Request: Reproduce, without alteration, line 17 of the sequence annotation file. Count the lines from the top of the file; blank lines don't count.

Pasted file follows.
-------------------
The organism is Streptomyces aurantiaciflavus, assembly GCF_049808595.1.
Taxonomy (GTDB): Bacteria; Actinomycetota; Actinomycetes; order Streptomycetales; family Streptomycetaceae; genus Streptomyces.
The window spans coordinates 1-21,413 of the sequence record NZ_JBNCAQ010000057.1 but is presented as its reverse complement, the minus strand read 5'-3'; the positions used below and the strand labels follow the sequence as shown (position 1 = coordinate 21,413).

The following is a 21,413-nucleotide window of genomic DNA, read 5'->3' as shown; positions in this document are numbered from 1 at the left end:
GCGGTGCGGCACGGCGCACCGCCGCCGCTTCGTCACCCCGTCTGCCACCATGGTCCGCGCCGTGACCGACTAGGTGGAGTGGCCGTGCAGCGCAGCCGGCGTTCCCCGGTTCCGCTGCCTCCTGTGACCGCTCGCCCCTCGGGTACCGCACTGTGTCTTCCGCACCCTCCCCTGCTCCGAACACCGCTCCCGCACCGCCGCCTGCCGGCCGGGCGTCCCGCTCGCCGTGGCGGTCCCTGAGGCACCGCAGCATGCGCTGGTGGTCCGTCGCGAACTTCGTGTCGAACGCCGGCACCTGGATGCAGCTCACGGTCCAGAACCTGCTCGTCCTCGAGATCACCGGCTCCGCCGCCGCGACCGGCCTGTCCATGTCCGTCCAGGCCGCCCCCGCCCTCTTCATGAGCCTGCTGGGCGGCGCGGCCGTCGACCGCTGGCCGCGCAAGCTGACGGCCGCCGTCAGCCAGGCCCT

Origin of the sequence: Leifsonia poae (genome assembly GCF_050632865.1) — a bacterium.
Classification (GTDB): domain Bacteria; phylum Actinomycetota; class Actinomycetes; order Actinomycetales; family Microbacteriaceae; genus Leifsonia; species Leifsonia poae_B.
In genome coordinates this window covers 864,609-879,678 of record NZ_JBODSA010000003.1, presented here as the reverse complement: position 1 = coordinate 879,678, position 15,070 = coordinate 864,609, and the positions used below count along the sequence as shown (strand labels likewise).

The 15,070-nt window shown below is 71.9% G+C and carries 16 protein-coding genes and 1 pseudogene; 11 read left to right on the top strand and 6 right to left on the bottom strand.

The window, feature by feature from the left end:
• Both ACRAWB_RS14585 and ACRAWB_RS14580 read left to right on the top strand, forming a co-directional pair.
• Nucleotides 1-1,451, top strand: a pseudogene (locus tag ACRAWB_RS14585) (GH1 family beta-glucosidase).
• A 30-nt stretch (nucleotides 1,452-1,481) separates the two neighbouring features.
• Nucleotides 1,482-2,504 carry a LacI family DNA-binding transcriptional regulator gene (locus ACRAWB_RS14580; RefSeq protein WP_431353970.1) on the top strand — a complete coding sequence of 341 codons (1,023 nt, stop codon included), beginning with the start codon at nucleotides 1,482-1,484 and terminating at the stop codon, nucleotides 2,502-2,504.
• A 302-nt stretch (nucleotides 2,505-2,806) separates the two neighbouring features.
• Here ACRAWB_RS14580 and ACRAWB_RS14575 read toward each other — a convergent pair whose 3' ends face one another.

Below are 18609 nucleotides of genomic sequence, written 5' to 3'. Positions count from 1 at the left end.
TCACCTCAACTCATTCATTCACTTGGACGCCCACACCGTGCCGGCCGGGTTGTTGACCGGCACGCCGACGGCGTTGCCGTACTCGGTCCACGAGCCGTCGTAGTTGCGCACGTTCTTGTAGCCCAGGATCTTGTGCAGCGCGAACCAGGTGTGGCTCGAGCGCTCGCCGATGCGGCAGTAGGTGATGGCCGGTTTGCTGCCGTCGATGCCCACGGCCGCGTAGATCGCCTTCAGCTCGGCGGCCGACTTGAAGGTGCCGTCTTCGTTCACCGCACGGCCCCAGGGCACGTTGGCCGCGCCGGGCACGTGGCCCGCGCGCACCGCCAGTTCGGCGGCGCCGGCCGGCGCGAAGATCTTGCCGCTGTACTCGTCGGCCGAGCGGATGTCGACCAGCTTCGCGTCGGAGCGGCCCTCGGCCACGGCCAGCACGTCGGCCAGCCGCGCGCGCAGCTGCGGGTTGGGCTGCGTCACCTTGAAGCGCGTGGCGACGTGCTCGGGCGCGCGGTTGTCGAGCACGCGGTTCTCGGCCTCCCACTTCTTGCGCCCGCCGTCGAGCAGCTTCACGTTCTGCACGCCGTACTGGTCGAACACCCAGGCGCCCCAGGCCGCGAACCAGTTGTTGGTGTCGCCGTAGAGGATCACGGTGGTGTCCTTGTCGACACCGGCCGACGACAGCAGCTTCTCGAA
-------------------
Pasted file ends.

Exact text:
Below are 18609 nucleotides of genomic sequence, written 5' to 3'. Positions count from 1 at the left end.